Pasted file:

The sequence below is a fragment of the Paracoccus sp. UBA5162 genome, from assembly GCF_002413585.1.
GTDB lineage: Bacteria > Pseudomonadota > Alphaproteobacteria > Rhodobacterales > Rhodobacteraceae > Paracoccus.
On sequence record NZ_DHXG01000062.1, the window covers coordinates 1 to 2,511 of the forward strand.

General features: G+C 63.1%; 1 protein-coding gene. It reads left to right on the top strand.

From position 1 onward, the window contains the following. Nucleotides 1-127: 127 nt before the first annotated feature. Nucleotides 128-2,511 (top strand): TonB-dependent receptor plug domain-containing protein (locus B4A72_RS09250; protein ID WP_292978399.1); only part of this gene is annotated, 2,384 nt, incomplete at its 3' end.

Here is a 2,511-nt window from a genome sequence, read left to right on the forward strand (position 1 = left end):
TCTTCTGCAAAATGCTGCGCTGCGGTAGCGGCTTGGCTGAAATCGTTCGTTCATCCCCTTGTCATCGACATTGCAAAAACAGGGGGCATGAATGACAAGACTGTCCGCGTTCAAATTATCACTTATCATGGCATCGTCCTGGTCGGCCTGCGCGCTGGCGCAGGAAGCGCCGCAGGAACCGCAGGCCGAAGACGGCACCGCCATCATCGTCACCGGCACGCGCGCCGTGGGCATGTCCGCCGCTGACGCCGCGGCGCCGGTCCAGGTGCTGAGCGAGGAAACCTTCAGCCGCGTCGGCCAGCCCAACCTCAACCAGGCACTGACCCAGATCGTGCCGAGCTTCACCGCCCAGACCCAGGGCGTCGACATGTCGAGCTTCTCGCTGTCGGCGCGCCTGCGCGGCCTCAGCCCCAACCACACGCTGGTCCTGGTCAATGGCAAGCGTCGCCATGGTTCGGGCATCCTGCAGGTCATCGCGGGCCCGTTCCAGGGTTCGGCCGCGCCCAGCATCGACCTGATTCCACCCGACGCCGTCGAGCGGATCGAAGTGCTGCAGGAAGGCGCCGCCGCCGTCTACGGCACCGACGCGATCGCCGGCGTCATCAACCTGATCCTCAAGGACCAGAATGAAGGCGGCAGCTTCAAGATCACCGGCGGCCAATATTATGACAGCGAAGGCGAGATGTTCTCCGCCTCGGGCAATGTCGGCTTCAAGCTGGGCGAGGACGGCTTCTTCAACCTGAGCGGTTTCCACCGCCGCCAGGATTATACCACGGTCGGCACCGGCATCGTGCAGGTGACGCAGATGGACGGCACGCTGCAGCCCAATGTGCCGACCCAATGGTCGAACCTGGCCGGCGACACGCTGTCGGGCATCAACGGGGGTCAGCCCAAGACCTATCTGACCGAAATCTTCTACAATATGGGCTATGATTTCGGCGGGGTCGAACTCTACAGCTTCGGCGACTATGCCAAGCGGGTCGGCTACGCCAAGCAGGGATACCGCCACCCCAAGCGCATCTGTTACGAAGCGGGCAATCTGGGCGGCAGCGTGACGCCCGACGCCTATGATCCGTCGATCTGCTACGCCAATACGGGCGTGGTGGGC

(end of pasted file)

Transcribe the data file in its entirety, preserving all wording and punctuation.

The sequence below is a fragment of the Paracoccus sp. UBA5162 genome, from assembly GCF_002413585.1.
GTDB lineage: Bacteria > Pseudomonadota > Alphaproteobacteria > Rhodobacterales > Rhodobacteraceae > Paracoccus.
On sequence record NZ_DHXG01000062.1, the window covers coordinates 1 to 2,511 of the forward strand.

General features: G+C 63.1%; 1 protein-coding gene. It reads left to right on the top strand.

From position 1 onward, the window contains the following. Nucleotides 1-127: 127 nt before the first annotated feature. Nucleotides 128-2,511 (top strand): TonB-dependent receptor plug domain-containing protein (locus B4A72_RS09250; protein ID WP_292978399.1); only part of this gene is annotated, 2,384 nt, incomplete at its 3' end.

Here is a 2,511-nt window from a genome sequence, read left to right on the forward strand (position 1 = left end):
TCTTCTGCAAAATGCTGCGCTGCGGTAGCGGCTTGGCTGAAATCGTTCGTTCATCCCCTTGTCATCGACATTGCAAAAACAGGGGGCATGAATGACAAGACTGTCCGCGTTCAAATTATCACTTATCATGGCATCGTCCTGGTCGGCCTGCGCGCTGGCGCAGGAAGCGCCGCAGGAACCGCAGGCCGAAGACGGCACCGCCATCATCGTCACCGGCACGCGCGCCGTGGGCATGTCCGCCGCTGACGCCGCGGCGCCGGTCCAGGTGCTGAGCGAGGAAACCTTCAGCCGCGTCGGCCAGCCCAACCTCAACCAGGCACTGACCCAGATCGTGCCGAGCTTCACCGCCCAGACCCAGGGCGTCGACATGTCGAGCTTCTCGCTGTCGGCGCGCCTGCGCGGCCTCAGCCCCAACCACACGCTGGTCCTGGTCAATGGCAAGCGTCGCCATGGTTCGGGCATCCTGCAGGTCATCGCGGGCCCGTTCCAGGGTTCGGCCGCGCCCAGCATCGACCTGATTCCACCCGACGCCGTCGAGCGGATCGAAGTGCTGCAGGAAGGCGCCGCCGCCGTCTACGGCACCGACGCGATCGCCGGCGTCATCAACCTGATCCTCAAGGACCAGAATGAAGGCGGCAGCTTCAAGATCACCGGCGGCCAATATTATGACAGCGAAGGCGAGATGTTCTCCGCCTCGGGCAATGTCGGCTTCAAGCTGGGCGAGGACGGCTTCTTCAACCTGAGCGGTTTCCACCGCCGCCAGGATTATACCACGGTCGGCACCGGCATCGTGCAGGTGACGCAGATGGACGGCACGCTGCAGCCCAATGTGCCGACCCAATGGTCGAACCTGGCCGGCGACACGCTGTCGGGCATCAACGGGGGTCAGCCCAAGACCTATCTGACCGAAATCTTCTACAATATGGGCTATGATTTCGGCGGGGTCGAACTCTACAGCTTCGGCGACTATGCCAAGCGGGTCGGCTACGCCAAGCAGGGATACCGCCACCCCAAGCGCATCTGTTACGAAGCGGGCAATCTGGGCGGCAGCGTGACGCCCGACGCCTATGATCCGTCGATCTGCTACGCCAATACGGGCGTGGTGGGC